• Problem: Routes determined by routing policy, including AS-level contractual agreements
  • Idea: label edges in AS-level graph as
    • provider-to-customer (customer pays provider for connectivity to rest of Internet)
    • peer-to-peer (exchange traffic between customers free of charge)
    • sibling-to-sibling (provide connectivity to rest of Internet for each other)
  • Use BGP routing table entries

AS1

AS7

AS2

AS3

AS6

AS4

AS5

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principles
Principles
  • e.g., routing table entry = AS path 1849 702 701 1
  • downhill path: all edges provider-to-customer or sibling-to-sibling
  • uphill path: all edges customer-to-provider or sibling-to-sibling
  • An AS path of a BGP routing table is:
    • an uphill path followed by a downhill path (either path segment may be empty)…or...
    • an uphill path followed by a peer-to-peer edge followed by a downhill path (either path segment may be empty)

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examples
Examples
  • an uphill path followed by a downhill path
    • AS4-AS2-AS1-AS3-AS5
    • AS7-AS1-AS2
  • an uphill path followed by a peer-to-peer edge followed by a downhill path
    • AS5-AS6-AS3-AS5
    • AS6-AS3-AS2-AS4

AS1

AS7

AS2

AS3

AS6

AS4

AS5

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basic algorithm sketch
Basic algorithm sketch
  • Compute degrees for each AS
  • For each routing table path:
    • find highest degree AS (“top provider” T)
    • AS edge (u,v) to left of T assigned value 1
    • AS edge (u,v) to right of T assigned value 1
  • For each edge (u,v):
    • if (u,v) =1 and (v,u) = 1 then sibling-to-sibling
    • else if (v,u) = 1 then provider-to-customer
    • else if (u,v) = 1 then customer-to-provider
  • Note: complete algorithm also identifies peer-to-peer edges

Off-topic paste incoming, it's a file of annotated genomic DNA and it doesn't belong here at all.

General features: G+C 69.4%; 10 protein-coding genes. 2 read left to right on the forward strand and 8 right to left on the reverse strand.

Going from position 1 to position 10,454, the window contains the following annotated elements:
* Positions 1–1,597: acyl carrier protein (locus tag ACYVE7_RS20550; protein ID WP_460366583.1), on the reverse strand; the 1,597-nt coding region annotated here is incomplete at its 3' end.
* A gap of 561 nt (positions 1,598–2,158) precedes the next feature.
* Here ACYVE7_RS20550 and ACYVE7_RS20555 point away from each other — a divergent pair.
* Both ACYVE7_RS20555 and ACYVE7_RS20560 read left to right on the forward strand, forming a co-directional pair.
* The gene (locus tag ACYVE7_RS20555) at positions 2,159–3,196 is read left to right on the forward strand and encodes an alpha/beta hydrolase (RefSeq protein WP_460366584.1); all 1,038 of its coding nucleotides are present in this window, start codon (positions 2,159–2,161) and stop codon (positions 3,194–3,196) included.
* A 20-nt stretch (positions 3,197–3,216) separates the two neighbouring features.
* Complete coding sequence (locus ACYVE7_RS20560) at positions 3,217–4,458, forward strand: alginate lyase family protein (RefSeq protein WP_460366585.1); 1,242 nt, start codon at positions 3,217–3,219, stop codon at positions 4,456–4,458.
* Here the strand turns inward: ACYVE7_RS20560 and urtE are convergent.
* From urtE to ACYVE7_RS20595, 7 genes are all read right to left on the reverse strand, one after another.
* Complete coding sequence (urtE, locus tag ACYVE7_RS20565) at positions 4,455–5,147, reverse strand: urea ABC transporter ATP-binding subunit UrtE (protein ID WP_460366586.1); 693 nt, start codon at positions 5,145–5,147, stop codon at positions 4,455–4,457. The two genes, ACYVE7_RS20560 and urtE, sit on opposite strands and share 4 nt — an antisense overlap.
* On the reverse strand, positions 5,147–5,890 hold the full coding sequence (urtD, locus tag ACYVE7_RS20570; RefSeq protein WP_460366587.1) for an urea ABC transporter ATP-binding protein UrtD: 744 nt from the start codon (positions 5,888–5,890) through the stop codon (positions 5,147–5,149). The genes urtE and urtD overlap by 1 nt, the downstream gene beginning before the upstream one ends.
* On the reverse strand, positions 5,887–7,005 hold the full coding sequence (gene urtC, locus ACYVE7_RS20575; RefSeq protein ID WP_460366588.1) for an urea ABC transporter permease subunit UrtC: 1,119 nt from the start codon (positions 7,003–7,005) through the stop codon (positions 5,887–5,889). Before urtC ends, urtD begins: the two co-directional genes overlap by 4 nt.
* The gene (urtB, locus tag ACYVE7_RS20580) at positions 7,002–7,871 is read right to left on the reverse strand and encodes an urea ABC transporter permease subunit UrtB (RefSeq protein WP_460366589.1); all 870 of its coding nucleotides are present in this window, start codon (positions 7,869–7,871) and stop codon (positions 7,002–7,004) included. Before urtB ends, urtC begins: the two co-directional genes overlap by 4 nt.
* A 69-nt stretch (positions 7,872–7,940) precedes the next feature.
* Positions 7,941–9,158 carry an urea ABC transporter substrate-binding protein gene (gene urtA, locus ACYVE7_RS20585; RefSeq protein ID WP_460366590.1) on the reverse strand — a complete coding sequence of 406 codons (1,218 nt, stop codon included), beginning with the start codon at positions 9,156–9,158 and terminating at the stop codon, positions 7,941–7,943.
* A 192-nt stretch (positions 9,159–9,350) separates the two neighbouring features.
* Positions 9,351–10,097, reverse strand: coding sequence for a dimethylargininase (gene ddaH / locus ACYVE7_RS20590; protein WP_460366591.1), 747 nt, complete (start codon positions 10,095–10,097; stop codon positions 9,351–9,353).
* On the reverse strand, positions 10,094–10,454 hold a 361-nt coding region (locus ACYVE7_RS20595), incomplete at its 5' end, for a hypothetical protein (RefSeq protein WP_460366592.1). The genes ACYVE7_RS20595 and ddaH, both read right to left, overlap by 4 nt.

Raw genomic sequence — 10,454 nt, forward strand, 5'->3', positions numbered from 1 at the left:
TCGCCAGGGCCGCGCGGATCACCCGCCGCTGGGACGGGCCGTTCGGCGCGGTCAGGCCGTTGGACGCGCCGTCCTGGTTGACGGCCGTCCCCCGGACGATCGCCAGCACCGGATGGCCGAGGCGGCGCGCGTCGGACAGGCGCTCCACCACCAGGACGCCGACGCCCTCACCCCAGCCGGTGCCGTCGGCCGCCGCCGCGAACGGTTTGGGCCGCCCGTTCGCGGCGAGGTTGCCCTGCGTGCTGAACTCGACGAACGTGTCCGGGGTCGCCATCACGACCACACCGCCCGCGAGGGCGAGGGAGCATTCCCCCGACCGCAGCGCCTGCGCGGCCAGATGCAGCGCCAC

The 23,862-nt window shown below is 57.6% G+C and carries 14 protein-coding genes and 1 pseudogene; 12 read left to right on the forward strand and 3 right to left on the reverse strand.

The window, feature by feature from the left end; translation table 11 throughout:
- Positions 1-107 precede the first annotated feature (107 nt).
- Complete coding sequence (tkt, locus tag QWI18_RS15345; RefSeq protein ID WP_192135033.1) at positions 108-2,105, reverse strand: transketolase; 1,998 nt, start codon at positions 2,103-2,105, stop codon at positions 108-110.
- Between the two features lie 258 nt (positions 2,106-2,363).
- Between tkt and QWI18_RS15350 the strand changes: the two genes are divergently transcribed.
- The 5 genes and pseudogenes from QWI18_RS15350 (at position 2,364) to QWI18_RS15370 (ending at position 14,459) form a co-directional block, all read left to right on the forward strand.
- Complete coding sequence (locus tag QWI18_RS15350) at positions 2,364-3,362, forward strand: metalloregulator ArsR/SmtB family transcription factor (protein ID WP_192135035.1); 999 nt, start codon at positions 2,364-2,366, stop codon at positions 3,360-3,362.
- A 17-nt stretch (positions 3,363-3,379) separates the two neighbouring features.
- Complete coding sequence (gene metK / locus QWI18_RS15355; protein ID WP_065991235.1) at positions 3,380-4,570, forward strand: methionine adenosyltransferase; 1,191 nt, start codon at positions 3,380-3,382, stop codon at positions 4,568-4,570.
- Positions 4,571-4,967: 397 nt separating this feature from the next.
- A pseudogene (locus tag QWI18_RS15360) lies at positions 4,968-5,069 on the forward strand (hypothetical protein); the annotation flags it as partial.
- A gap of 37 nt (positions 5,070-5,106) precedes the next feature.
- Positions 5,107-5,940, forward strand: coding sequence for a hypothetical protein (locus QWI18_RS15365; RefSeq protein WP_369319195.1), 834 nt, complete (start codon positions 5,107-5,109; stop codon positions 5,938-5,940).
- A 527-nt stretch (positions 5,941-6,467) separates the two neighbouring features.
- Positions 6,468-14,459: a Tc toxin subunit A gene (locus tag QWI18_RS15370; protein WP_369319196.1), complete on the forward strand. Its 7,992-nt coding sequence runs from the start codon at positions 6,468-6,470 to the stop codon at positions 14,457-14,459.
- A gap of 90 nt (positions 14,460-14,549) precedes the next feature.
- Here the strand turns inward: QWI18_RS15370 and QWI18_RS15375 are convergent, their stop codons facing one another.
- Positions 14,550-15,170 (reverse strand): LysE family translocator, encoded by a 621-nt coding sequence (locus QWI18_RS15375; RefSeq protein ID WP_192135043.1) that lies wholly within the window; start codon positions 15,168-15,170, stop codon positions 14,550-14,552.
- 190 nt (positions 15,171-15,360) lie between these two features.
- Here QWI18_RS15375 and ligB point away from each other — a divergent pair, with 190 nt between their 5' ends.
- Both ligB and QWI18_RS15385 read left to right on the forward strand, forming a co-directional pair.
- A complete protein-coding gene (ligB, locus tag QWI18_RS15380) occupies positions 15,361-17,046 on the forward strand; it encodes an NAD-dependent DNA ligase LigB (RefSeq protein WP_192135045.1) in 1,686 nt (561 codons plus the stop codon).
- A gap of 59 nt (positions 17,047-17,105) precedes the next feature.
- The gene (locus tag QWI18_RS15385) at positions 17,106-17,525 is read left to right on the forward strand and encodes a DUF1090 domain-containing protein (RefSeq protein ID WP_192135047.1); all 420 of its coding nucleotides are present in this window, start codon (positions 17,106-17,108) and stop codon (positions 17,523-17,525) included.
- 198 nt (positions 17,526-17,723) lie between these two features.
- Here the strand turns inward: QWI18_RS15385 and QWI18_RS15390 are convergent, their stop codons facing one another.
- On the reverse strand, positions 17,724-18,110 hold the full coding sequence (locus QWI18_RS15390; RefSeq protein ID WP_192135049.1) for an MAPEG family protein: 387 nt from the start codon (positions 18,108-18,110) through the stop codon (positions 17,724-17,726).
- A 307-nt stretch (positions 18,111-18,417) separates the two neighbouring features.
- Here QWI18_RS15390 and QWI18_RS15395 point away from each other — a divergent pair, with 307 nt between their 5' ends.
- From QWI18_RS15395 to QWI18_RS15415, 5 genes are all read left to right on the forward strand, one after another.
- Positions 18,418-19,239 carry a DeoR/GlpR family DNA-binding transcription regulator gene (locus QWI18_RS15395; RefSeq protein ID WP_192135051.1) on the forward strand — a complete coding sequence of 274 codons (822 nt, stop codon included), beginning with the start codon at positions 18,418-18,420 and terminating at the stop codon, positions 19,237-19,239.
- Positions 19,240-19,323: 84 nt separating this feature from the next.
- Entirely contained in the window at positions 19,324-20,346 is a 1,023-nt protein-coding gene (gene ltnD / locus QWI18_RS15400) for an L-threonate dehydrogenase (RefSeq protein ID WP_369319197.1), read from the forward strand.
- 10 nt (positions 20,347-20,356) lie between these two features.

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hierarchical classification subramanian 2002
Hierarchical classification (Subramanian 2002)
  • Idea: partition ASes into hierarchical levels using directed graph of peering relationships
  • Process:
    • identify and remove nodes with out-degree 0 (customers)
    • recursively identify and remove nodes with out-degree 0 (small ISPs)
    • identify dense core as largest subset of nodes that is “almost a clique” (in and out-degree at least half nodes)
    • identify transit core as smallest subset of nodes that peer primarily with each other and ASes in dense core
    • remaining nodes are outer core

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example result
Example result
  • Dense core - 20 ASes
  • Transit core - 162 ASes
  • Outer core - 675 ASes
  • Small regional ISPs - 950 ASes
  • Customers - 8852 ASes

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outline39
Outline
  • Part I - Modeling topology
    • Background
    • Survey of models + what is known about topology
    • Example: mathematical foundations
    • Evaluation of topologies
  • Part II - Reality check
    • Beyond simple topology
    • Visualization
  • Open questions/Bold statements/Random thoughts
  • Reading list

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visualization netvisor eagan 2002
Visualization: netvisor (Eagan 2002)
  • Tool for router-level layout
  • Combines automatic placement with user-assisted placement
  • Understands domain semantics
  • Collaboration between Information Visualization experts and Networking experts

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visualization conceptual model faloutsos 2002
Visualization: conceptual model (Faloutsos 2002)
  • Idea: simple representation of AS-level topology, useful for intuitive understanding (and NY Times publication!)
  • e.g., bowtie model for web
  • jellyfish model
    • highly connected core
    • layers (“shells”)
    • degree one nodes form legs
    • length of legs denotes density

layers

core

legs

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outline43
Outline
  • Part I - Modeling topology
    • Background